Abstract

http://ssrn.com/abstract=2231687
 


 



Causal Inference in Conjoint Analysis: Understanding Multidimensional Choices via Stated Preference Experiments


Jens Hainmueller


Stanford University - Department of Political Science; Stanford Graduate School of Business; Stanford Immigration Policy Lab

Daniel J. Hopkins


University of Pennsylvania

Teppei Yamamoto


Massachusetts Institute of Technology (MIT) - Department of Political Science

November 5, 2013

Political Analysis (Winter 2014) 22 (1): 1-30

Abstract:     
Survey experiments are a core tool for causal inference. Yet, the design of classical survey experiments prevents them from identifying which components of a multidimensional treatment are influential. Here, we show how conjoint analysis, an experimental design yet to be widely applied in political science, enables researchers to estimate the causal effects of multiple treatment components and assess several causal hypotheses simultaneously. In conjoint analysis, respondents score a set of alternatives, where each has randomly varied attributes. Here, we undertake a formal identification analysis to integrate conjoint analysis with the potential outcomes framework for causal inference. We propose a new causal estimand and show that it can be nonparametrically identified and easily estimated from conjoint data using a fully randomized design. We then demonstrate the value of these techniques through empirical applications to voter decision-making and attitudes toward immigrants.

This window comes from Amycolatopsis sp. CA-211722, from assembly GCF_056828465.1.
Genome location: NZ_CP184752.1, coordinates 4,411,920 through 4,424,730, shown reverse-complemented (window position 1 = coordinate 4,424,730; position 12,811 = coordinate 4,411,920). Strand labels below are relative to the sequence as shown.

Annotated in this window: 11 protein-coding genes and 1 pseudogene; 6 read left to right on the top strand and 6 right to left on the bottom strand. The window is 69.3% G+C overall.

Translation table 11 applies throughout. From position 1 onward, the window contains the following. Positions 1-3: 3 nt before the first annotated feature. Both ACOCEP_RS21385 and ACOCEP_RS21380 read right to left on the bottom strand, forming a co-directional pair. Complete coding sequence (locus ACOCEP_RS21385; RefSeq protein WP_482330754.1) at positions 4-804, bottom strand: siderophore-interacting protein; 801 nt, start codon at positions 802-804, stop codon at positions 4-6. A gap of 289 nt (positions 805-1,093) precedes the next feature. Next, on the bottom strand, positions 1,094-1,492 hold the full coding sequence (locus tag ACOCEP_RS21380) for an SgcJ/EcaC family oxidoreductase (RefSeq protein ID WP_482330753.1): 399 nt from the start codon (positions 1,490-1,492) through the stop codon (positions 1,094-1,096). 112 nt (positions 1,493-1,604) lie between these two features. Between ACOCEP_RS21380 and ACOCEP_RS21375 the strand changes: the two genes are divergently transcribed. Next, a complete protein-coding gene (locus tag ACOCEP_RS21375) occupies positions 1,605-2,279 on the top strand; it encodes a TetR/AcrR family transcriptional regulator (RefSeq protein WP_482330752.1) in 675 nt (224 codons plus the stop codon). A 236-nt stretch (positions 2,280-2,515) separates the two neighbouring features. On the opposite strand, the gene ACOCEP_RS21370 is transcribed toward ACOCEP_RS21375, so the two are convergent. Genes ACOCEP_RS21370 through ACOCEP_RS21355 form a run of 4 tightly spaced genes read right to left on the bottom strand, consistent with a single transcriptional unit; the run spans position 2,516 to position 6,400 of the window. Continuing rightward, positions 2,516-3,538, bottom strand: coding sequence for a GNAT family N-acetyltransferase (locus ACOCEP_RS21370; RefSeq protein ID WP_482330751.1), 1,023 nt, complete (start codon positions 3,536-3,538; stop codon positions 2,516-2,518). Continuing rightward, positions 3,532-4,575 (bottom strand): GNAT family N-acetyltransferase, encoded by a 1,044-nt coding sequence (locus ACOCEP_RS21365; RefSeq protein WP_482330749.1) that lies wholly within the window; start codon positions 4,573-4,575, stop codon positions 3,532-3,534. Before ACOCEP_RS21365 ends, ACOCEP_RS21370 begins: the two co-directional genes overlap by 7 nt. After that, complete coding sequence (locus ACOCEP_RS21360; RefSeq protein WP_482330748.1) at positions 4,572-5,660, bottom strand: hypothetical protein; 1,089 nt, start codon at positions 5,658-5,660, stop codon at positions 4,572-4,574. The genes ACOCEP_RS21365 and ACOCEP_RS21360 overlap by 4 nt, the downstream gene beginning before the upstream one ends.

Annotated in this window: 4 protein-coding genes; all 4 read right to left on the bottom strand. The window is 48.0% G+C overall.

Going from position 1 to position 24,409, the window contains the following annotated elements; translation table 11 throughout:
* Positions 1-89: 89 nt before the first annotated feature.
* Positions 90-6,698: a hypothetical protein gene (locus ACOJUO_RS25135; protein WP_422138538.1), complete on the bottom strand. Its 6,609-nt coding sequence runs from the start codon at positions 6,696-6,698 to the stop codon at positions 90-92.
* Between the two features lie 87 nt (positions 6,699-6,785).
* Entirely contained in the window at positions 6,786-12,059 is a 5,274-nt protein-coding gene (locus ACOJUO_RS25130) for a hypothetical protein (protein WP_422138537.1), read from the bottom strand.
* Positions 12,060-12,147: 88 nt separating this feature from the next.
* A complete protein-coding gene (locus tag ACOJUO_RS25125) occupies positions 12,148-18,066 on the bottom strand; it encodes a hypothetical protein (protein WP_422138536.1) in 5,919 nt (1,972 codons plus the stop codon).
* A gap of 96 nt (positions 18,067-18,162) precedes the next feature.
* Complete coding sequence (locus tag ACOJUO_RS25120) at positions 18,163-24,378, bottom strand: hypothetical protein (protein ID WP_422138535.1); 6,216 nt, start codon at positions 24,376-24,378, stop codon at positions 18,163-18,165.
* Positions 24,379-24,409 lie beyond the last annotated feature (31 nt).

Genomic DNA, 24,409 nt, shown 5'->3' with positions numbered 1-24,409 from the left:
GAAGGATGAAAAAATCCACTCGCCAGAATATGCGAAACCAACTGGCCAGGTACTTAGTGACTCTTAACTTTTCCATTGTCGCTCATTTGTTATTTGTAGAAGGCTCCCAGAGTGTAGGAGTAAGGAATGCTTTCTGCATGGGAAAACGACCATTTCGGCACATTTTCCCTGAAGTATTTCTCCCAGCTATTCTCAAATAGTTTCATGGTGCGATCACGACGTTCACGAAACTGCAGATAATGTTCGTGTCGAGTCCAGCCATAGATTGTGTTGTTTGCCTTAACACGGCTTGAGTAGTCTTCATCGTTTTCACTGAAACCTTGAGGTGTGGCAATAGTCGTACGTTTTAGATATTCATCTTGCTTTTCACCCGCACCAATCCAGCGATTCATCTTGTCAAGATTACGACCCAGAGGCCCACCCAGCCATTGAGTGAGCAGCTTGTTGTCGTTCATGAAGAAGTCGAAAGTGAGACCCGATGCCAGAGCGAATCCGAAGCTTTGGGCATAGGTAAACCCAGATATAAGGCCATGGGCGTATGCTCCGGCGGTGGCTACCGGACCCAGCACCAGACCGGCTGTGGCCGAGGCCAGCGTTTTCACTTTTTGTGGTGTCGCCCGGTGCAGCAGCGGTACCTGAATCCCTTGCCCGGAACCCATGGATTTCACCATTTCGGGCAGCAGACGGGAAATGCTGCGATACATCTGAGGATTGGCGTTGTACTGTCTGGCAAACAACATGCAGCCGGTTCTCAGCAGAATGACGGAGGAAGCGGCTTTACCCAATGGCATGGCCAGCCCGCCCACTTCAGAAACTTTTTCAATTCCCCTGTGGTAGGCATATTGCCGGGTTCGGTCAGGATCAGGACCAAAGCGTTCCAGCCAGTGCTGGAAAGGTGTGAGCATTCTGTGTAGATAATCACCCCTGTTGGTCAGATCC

Keywords: potential outcomes, average marginal component effects, conjoint analysis, survey experiments, public opinion, vote choice, immigration

JEL Classification: C35, C42, M3, C8, C9


Not Available For Download

Date posted: March 11, 2013 ; Last revised: January 29, 2014

Suggested Citation

Hainmueller, Jens and Hopkins, Daniel J. and Yamamoto, Teppei, Causal Inference in Conjoint Analysis: Understanding Multidimensional Choices via Stated Preference Experiments (November 5, 2013). Political Analysis (Winter 2014) 22 (1): 1-30. Available at SSRN: http://ssrn.com/abstract=2231687 or http://dx.doi.org/10.2139/ssrn.2231687

Contact Information

Jens Hainmueller (Contact Author)
Stanford University - Department of Political Science ( email )
Stanford, CA 94305
United States
HOME PAGE: http://www.stanford.edu/~jhain/
Stanford Graduate School of Business ( email )
655 Knight Way
Stanford, CA 94305-5015
United States
Stanford Immigration Policy Lab
30 Alta Road
Stanford, CA 94305
United States
Daniel J. Hopkins
University of Pennsylvania ( email )
Stiteler Hall
Philadelphia, PA 19104
United States
HOME PAGE: http://www.danhopkins.org
Teppei Yamamoto
Massachusetts Institute of Technology (MIT) - Department of Political Science ( email )
77 Massachusetts Avenue
Cambridge, MA 02139
United States

Feedback to SSRN


Paper statistics
Abstract Views: 1,756

© 2016 Social Science Electronic Publishing, Inc. All Rights Reserved.  FAQ   Terms of Use   Privacy Policy   Copyright   Contact Us
This page was processed by apollobot1 in 0.203 seconds